The Journal of Hildegard of Bingen

(Critical Survey of Contemporary Fiction)

Hildegard of Bingen (1098-1151) was the tenth child of a noble German family that lived near Mainz. In 1106, Hildegard joined the religious community led by the anchoress Jutta and housed within the male monastery of Disibodenberg under the Rule of St. Benedict. When Jutta died in 1136, Hildegard (by then a Benedictine nun) was elected leader of the community of women.

In 1141, Hildegard began having visions mixed with periods of severe illness. With the support of Volmar, her priest, and Rikkarda von Stade, a sister nun, she wrote over the next ten years a book of visions entitled SCIVIAS (“to know the ways of the Lord”), including fourteen liturgical songs and a morality play set to music.

In 1148, Pope Eugenius III proclaimed the truth of the SCIVIAS, and Hildegard announced that she was building a convent for her nuns on the mountain ruins of a religious foundation established in the ninth century by St. Rupert. Despite initial opposition from the monks of Disibodenberg, Hildegard and twenty nuns moved to Rupertsberg in 1150 accompanied by Volmar, who would celebrate mass and serve as Hildegard’s secretary.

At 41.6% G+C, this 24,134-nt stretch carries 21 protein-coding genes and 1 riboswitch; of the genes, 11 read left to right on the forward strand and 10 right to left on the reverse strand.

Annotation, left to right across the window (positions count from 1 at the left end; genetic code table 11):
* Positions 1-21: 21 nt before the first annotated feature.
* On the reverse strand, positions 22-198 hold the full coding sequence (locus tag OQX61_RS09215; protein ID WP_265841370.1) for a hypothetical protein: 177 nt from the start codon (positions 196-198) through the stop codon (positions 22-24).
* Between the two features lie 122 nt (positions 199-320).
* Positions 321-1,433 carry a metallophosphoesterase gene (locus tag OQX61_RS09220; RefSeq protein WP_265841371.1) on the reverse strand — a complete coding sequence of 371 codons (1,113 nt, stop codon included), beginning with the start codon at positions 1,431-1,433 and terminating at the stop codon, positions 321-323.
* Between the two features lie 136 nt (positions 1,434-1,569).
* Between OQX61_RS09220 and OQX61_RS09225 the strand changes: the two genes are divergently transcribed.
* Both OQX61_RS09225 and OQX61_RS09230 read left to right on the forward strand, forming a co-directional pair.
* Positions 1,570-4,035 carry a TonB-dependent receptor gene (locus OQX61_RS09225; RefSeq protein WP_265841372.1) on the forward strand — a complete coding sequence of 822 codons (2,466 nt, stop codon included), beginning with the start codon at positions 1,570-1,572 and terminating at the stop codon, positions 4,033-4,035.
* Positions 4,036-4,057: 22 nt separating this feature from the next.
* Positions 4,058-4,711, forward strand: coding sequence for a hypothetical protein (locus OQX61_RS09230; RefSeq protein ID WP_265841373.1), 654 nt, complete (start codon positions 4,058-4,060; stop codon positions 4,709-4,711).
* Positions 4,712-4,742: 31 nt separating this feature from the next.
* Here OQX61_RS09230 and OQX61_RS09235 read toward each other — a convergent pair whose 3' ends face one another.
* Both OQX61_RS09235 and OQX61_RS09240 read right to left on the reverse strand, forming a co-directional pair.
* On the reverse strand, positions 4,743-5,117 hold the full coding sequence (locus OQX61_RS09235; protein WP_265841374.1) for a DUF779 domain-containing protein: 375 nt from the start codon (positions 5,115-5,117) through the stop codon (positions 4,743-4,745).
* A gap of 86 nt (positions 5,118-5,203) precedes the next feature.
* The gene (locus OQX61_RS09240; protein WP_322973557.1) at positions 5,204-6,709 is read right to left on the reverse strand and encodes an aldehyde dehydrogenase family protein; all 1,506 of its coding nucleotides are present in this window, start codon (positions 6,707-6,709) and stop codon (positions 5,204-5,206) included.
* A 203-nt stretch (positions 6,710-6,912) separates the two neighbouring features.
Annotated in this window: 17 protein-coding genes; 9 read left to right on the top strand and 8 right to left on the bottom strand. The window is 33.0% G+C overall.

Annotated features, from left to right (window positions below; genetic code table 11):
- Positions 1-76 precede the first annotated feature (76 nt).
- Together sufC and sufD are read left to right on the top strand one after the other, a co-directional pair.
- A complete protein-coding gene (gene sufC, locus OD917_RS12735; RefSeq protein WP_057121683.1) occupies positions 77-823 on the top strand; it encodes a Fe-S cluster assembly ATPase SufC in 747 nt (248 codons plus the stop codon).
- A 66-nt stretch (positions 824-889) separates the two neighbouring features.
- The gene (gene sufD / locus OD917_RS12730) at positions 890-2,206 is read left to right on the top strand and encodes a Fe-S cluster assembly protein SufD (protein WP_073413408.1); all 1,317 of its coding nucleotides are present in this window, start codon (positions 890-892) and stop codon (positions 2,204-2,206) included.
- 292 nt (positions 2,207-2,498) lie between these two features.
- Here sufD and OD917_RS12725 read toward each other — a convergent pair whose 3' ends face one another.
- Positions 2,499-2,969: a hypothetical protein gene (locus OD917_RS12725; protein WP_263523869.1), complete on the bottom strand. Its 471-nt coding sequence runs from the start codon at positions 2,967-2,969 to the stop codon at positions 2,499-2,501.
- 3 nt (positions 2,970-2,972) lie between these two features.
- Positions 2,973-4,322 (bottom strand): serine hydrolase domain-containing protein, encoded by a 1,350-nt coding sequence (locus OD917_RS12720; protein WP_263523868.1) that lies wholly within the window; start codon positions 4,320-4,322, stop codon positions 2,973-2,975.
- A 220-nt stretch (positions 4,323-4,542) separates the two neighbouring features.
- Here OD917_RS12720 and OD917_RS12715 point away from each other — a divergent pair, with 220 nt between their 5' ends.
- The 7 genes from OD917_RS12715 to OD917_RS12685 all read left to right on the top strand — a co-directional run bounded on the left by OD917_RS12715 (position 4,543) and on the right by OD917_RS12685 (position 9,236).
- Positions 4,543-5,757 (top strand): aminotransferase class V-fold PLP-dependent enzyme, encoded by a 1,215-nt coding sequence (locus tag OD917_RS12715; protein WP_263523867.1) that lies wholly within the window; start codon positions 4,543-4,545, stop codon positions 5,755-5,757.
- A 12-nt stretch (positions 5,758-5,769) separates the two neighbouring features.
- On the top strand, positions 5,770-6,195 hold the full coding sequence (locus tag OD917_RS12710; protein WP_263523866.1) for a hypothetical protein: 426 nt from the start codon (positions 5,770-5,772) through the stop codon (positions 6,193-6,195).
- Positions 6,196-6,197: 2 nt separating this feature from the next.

Lachman’s fictional account in the form of a journal covers the year 1152, chosen for the “unrelenting obstacles” it presented. Hildegard struggles this year with “never-ending pressure” behind her eyes (possibly migraine); with the erection of the convent buildings; and, most painfully, with the defection and later death of Rikkarda. Her account of these challenges is convincing, and the whole journal is an enormously learned education in the details and significance of the liturgy and the Church feast days. Also informative are the book’s excellent bibliography, discography, and glossary.